19th-Century Shiebler Silver Creamer & Bowl
They were given to me by my father, and he said that they'd been in his family all his life, that he had gotten them from his mother's side of the family. I don't know how long they had them.
They are... very naturalistic. They're in the shape of leaves and they're applied with copper insects. This was a style that was very popular around 1880, 1890 in America. It was the Orientalist movement, and it was reaction to the opening of Japan and China in the late 19th Century. They're by a company called George Shiebler. You see the maker's mark right here. The retailer is Theodore B. Starr. Now, George Shiebler started its company with five men in 1876. He went out of business in 1915. They almost were bought by Gorham in 1892. Gorham was a big company back then, in Providence, but George Shiebler was one of the biggest makers of novelty items. He didn't go for run-of-the-mill stuff. His stuff was so kooky and funky, and there's a big collecting contingent. You'll see that the detail is so fine... Sometimes, around this time, you'll see insects or birds or reptiles applied in different metals besides copper--silver, gold... This sugar bowl is lined with gold. Just ordinary creamer and sugar around this time period by an ordinary, late 19th Century American maker would probably be worth about $50-$75, but because they're by Shiebler and they're in the American Orientalist style, they're worth about $880-$1,200 for the two pieces. At auction.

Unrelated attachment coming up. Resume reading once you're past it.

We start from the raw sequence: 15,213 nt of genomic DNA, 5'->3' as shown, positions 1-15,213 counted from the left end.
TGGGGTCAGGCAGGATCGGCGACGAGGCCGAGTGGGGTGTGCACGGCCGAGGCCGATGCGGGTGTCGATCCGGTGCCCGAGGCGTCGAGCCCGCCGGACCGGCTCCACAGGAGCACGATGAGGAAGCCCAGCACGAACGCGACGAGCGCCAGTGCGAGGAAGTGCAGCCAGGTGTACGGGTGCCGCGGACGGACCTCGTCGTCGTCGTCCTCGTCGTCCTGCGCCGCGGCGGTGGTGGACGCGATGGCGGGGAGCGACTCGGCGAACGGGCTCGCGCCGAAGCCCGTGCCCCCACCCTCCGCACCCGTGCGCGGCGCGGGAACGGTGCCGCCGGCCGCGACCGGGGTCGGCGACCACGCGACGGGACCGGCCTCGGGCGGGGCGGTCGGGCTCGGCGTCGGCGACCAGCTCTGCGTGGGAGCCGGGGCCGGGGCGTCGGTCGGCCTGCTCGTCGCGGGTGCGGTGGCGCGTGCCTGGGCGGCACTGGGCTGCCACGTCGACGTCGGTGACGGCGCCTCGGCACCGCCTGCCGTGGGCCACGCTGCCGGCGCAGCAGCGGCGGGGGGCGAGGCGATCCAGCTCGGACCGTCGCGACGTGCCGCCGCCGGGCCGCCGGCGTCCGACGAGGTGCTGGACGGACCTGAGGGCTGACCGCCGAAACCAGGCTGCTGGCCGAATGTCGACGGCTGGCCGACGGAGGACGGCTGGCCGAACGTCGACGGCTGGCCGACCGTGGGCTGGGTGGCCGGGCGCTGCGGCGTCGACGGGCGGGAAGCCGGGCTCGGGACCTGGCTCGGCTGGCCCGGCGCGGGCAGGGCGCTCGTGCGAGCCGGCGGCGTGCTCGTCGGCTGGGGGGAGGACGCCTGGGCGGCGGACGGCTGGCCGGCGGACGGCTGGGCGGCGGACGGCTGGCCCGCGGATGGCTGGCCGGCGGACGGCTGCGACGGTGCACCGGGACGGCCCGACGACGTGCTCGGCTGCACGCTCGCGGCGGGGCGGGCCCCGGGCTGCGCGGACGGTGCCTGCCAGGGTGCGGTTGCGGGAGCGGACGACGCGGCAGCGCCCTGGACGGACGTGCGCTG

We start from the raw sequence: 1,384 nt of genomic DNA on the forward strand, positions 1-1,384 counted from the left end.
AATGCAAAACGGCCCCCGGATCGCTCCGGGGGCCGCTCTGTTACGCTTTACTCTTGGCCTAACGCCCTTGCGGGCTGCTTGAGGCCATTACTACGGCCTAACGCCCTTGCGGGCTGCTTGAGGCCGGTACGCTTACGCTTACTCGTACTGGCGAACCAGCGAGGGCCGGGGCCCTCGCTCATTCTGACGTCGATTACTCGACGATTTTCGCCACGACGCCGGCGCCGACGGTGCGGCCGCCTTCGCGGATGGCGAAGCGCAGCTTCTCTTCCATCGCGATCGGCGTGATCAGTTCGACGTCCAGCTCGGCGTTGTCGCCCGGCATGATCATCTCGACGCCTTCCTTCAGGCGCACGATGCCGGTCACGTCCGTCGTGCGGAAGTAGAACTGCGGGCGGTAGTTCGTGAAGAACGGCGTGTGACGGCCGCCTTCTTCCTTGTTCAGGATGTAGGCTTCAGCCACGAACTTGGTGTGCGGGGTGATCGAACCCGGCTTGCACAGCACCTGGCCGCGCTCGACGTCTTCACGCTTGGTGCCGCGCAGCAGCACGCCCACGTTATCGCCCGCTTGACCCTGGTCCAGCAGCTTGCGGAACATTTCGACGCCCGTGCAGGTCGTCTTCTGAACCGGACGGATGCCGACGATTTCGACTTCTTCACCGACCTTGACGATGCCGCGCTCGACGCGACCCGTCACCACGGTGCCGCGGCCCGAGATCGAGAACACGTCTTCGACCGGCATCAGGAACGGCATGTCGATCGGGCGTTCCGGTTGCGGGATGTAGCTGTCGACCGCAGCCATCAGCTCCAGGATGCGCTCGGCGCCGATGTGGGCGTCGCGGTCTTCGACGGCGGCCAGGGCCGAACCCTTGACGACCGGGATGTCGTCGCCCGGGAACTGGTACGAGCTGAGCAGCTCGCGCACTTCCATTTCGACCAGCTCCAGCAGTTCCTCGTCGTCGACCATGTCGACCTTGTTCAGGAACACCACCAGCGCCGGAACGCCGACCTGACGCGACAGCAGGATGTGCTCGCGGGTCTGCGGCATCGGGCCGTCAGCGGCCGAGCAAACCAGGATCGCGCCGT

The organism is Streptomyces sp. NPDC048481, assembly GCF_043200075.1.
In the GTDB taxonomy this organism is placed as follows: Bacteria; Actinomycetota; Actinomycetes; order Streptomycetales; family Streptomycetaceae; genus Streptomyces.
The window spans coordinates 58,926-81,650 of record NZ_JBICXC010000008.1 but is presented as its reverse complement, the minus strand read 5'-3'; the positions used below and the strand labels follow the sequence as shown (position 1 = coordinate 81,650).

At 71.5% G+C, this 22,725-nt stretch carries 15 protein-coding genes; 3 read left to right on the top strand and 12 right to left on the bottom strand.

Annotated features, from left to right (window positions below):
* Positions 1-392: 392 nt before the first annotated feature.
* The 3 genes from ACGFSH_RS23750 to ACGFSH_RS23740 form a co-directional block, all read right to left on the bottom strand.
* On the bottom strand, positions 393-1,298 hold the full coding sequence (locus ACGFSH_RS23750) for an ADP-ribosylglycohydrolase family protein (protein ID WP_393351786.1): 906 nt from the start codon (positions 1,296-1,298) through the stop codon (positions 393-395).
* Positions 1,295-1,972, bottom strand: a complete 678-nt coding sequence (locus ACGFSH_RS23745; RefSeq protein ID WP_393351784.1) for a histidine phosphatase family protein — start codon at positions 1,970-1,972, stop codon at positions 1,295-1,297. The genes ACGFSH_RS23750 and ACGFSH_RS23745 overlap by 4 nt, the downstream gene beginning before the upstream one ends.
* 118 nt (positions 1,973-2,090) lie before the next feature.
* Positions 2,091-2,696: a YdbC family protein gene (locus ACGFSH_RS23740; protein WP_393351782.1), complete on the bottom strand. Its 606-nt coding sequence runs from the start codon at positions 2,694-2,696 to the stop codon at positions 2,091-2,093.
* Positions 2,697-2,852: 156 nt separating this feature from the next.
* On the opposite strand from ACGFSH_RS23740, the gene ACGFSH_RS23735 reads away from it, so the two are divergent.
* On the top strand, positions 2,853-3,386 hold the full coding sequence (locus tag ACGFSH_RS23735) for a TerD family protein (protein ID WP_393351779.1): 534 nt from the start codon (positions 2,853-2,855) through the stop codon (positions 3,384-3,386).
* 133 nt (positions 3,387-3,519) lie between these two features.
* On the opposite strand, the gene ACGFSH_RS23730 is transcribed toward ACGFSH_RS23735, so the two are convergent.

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Value can change: The value of an item is dependent upon many things, including the condition of the object itself, trends in the market for that kind of object, and the location where the item will be sold. These are just some of the reasons why the answer to the question "What's it worth?" is so often "It depends."
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Last Tango in Halifax
Enjoy the third season of this award-winning series that celebrates life and love